Bone Grafting for Implants
Do I Have Enough Bone?
Socket Preservation: After tooth extraction, if the walls of the bony socket are very thick, they will usually fill naturally with bone in two to three months. However, when the walls of your socket are very thin (such as in your upper and lower front teeth) or there has been damage to the bone due to infection etc., this type of healing will not be as predictable. In these situations, a bone graft is often placed at the time of tooth extraction to help your body fill in the empty socket with bone. This step will maintain the width and volume of bone you will need for implant placement several months later. Implant placement is determined by where the tooth/teeth need to be, NOT where the available bone exists.
1. Inadequate Bone
2. Graft Material Placed
3. Implants Placed
Ridge Augmentation: There may be inadequate bone for implant placement if your tooth was removed many years ago or a graft was not placed at the time of extraction. This can cause your bony ridge is extremely thin. In this case, a bone graft can be placed next to the thin bone and allowed to heal for four to six months. After the graft has fused to your pre-existing bone, the ridge will be re-entered and the implant placed. Bone grafting is usually a relatively comfortable office procedure. Many different bone-grafting materials are available, including your own bone.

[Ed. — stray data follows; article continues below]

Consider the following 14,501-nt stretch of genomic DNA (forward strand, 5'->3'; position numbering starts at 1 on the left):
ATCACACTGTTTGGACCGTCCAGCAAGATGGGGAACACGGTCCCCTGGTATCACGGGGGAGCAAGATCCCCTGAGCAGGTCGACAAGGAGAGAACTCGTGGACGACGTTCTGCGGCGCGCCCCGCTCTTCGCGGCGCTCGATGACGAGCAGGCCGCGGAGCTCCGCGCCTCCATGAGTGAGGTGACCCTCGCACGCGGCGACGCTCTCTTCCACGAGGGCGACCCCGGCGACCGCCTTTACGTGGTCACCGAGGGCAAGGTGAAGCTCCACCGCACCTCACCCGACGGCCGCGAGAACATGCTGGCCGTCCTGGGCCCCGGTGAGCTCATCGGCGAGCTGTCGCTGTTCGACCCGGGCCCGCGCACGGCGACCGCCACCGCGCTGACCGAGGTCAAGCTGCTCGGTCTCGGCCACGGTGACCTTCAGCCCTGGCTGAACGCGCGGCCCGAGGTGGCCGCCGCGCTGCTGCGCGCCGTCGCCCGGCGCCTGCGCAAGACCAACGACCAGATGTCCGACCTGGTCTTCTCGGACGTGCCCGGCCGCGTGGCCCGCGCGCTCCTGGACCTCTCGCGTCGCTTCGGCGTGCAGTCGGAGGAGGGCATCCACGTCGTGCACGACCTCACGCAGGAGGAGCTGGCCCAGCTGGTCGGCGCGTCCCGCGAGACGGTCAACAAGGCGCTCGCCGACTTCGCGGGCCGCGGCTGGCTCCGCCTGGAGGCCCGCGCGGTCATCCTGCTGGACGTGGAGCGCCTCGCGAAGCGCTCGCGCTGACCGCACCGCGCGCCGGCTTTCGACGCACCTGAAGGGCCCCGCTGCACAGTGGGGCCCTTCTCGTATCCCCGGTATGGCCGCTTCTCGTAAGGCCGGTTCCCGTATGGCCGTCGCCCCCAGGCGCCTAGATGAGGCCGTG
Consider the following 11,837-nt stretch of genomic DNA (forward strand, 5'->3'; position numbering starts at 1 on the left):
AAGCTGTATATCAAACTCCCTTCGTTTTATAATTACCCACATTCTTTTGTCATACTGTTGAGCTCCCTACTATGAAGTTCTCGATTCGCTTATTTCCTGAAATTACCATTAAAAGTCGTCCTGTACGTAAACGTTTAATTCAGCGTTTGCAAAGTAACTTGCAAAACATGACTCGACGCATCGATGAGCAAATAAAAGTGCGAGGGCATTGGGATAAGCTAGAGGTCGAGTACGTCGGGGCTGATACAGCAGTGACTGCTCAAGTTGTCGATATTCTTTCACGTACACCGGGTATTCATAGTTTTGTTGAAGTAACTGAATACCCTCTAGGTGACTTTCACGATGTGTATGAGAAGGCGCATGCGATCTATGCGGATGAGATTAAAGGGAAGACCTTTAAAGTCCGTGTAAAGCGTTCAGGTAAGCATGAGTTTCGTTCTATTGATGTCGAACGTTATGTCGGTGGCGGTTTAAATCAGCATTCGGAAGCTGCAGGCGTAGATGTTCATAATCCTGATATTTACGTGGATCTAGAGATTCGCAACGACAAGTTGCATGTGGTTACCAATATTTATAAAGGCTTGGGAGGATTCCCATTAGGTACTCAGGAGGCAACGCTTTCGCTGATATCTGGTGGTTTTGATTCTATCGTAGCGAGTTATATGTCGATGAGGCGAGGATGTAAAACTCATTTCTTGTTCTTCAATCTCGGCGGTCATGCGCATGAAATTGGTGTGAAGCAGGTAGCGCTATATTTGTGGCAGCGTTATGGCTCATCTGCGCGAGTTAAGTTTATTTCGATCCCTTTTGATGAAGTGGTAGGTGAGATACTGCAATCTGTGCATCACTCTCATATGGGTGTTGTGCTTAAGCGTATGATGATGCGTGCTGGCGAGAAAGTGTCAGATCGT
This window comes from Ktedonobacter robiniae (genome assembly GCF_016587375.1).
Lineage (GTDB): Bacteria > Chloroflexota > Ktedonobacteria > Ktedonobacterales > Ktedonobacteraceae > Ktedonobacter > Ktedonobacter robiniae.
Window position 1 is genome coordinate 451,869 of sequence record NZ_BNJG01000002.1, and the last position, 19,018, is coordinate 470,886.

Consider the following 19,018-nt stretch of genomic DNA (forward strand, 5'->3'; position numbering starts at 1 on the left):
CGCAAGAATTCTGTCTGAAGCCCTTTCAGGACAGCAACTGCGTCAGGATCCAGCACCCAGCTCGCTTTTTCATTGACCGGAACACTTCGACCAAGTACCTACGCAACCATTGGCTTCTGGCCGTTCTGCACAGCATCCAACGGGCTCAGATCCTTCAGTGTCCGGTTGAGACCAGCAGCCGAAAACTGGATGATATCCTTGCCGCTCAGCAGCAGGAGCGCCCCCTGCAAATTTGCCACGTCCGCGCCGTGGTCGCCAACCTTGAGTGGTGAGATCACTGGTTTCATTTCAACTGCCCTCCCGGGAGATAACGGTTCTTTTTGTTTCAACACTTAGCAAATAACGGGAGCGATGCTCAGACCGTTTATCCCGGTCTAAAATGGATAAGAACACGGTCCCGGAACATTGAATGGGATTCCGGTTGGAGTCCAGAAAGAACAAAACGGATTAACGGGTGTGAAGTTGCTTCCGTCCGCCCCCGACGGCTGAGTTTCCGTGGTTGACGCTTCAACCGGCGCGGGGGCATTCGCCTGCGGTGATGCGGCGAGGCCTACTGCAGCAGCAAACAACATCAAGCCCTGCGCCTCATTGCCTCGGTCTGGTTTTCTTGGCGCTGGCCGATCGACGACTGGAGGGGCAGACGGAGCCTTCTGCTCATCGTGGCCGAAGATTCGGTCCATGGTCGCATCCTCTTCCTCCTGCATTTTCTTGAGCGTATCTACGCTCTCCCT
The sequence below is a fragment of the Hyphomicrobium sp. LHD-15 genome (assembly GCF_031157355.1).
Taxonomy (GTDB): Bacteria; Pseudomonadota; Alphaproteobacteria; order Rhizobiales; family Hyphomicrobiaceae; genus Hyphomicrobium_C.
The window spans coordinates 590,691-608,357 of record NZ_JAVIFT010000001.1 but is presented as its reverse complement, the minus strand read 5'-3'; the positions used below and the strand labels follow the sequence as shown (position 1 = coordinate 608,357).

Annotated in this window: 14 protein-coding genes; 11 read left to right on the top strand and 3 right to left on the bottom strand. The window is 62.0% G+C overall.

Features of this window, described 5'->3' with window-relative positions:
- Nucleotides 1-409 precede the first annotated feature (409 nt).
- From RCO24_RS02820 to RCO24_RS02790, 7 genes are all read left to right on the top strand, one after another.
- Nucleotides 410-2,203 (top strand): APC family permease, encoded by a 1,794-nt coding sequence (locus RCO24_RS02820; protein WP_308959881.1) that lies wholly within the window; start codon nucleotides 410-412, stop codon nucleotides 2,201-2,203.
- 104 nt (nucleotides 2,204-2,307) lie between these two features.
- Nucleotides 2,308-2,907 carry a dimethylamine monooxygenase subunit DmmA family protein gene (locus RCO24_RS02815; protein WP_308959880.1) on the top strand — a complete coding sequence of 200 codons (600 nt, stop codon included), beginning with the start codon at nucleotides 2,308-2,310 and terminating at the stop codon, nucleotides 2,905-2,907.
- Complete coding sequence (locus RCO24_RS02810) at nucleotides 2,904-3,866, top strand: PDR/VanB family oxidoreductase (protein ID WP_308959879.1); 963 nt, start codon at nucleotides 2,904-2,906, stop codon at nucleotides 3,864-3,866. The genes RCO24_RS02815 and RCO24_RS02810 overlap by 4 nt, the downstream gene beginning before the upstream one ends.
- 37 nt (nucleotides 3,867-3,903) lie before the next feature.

1. Inadequate Bone
2. Graft Material and Implant Placed
Sinus Lift: You may also need bone grafting if the sinus cavities in your upper jaw have become enlarged, or are very low, and extend into the tooth-bearing areas. This often occurs when teeth in the back of a person’s upper jaw have been removed many years before, and the amount of bone available for implant placement is limited. A “sinus grafting procedure” is then required. Most often, it is performed in the office with local anesthesia and perhaps sedation. During this procedure, the membrane that lines the sinus will be located and elevated. Bone will then be added to restore the bone height and ensure that dental implants of an adequate length can be placed. This procedure often can be performed at the time of implant placement (indirect sinus lift). If a more significant amount of bone is required, then the lift may be completed prior to implant placement (direct sinus lift).
Are you ready to get started?
Periodontists Jon C. Flynn, DMD, MDS and Monique B. Flynn, DDS, MDS practice a full scope of periodontics with expertise ranging from dental implants to cosmetic periodontal surgery and gum grafting